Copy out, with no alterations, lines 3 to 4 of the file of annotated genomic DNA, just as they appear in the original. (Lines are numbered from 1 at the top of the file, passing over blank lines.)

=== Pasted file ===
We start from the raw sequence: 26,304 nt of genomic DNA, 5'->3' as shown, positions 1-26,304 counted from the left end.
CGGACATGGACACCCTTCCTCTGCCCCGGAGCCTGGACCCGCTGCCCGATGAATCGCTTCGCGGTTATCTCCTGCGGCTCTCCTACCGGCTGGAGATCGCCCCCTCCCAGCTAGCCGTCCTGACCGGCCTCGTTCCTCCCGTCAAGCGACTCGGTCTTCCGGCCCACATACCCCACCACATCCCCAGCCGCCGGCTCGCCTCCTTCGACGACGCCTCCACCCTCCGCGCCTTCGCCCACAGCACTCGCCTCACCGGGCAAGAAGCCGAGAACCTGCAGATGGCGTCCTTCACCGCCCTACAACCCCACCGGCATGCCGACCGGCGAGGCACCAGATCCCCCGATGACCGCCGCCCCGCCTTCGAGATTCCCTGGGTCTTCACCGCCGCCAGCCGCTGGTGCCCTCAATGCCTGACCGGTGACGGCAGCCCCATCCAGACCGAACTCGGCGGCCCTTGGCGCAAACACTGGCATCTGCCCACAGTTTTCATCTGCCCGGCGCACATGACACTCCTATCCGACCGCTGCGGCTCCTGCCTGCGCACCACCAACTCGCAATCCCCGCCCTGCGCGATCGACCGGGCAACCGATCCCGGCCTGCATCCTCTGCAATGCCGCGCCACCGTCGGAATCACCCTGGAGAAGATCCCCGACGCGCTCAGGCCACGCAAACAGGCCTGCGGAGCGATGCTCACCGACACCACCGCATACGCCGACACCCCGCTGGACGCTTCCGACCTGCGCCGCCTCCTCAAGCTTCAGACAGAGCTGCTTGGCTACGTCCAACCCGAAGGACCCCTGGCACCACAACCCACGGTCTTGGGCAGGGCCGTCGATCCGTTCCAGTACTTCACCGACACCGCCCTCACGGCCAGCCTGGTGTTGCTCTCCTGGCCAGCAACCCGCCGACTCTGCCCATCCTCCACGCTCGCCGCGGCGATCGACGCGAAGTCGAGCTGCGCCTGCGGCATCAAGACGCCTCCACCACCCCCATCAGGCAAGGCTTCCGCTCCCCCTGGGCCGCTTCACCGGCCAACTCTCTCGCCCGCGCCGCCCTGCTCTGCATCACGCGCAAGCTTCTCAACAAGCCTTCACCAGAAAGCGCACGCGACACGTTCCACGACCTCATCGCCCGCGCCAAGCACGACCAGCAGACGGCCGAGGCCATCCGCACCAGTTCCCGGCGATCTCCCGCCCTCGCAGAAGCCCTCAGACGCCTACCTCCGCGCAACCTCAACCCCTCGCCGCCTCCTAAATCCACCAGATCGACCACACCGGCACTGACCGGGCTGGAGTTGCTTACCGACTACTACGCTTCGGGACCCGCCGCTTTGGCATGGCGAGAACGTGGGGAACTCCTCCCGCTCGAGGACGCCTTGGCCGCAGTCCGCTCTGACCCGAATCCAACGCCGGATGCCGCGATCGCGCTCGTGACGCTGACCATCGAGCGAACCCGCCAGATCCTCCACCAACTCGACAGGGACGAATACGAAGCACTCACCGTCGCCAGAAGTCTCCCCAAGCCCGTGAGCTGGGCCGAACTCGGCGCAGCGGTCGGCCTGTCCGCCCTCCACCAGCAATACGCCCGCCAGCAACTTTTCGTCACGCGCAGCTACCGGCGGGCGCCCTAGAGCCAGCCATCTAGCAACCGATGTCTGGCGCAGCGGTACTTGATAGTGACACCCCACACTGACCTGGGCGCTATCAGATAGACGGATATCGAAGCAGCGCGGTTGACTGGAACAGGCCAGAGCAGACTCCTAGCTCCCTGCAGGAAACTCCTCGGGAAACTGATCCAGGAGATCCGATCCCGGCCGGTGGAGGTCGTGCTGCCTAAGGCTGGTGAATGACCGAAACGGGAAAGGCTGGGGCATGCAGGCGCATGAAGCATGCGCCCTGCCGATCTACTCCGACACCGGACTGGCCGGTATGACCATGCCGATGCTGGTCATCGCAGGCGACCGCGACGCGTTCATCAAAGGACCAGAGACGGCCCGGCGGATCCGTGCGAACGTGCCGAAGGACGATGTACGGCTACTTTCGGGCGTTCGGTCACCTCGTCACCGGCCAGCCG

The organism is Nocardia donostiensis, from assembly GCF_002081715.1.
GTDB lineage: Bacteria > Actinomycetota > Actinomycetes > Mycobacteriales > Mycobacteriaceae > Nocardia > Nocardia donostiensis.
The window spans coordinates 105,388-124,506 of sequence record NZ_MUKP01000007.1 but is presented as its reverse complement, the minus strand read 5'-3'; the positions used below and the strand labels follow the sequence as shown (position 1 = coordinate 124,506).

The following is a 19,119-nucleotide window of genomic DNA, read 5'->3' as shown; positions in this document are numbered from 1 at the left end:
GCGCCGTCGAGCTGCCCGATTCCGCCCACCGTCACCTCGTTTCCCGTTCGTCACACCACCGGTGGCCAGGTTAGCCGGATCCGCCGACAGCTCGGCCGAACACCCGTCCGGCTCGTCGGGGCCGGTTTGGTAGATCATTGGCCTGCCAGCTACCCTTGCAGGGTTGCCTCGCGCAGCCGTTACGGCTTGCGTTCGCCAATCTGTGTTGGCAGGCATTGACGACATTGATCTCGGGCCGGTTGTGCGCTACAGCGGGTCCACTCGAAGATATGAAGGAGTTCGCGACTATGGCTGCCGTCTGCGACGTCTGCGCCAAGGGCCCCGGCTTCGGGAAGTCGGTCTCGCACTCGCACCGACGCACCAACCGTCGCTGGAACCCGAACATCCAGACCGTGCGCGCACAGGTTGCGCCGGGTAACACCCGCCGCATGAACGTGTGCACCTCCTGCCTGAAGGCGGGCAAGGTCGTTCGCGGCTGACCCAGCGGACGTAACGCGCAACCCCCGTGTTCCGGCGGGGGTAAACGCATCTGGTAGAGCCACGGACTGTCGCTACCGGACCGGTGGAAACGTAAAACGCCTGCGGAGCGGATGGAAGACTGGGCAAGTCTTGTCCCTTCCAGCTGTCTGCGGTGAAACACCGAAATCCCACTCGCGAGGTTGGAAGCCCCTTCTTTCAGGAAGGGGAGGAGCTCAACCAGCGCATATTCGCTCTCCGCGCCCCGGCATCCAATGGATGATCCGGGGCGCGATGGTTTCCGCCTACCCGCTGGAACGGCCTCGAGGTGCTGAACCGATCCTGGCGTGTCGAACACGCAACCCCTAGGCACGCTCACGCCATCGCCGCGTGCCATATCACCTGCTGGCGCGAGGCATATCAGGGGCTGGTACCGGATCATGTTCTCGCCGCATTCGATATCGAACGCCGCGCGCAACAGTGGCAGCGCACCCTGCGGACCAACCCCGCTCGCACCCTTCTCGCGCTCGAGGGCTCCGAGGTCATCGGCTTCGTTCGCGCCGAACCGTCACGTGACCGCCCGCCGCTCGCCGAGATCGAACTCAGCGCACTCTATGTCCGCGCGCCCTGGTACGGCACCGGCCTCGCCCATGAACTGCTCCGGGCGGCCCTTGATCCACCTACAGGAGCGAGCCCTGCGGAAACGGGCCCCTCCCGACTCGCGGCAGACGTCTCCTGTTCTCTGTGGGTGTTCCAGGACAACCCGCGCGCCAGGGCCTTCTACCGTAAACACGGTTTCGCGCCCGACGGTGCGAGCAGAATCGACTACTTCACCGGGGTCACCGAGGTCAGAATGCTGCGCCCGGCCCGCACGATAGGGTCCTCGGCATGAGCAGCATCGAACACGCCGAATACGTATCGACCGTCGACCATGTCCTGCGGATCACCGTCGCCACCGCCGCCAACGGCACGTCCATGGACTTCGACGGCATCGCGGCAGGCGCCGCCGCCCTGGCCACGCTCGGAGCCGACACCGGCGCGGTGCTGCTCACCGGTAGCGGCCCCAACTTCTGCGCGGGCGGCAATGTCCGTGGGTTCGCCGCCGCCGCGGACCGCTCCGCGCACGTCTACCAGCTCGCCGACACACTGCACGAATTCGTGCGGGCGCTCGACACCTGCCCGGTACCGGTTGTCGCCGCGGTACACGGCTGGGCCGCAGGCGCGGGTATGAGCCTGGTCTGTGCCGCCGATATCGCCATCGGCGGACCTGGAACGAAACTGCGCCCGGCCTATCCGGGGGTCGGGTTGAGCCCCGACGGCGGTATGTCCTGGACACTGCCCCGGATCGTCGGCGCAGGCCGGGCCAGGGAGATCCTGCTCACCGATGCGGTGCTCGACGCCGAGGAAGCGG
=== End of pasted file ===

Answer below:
The organism is Nocardia donostiensis, from assembly GCF_002081715.1.
GTDB lineage: Bacteria > Actinomycetota > Actinomycetes > Mycobacteriales > Mycobacteriaceae > Nocardia > Nocardia donostiensis.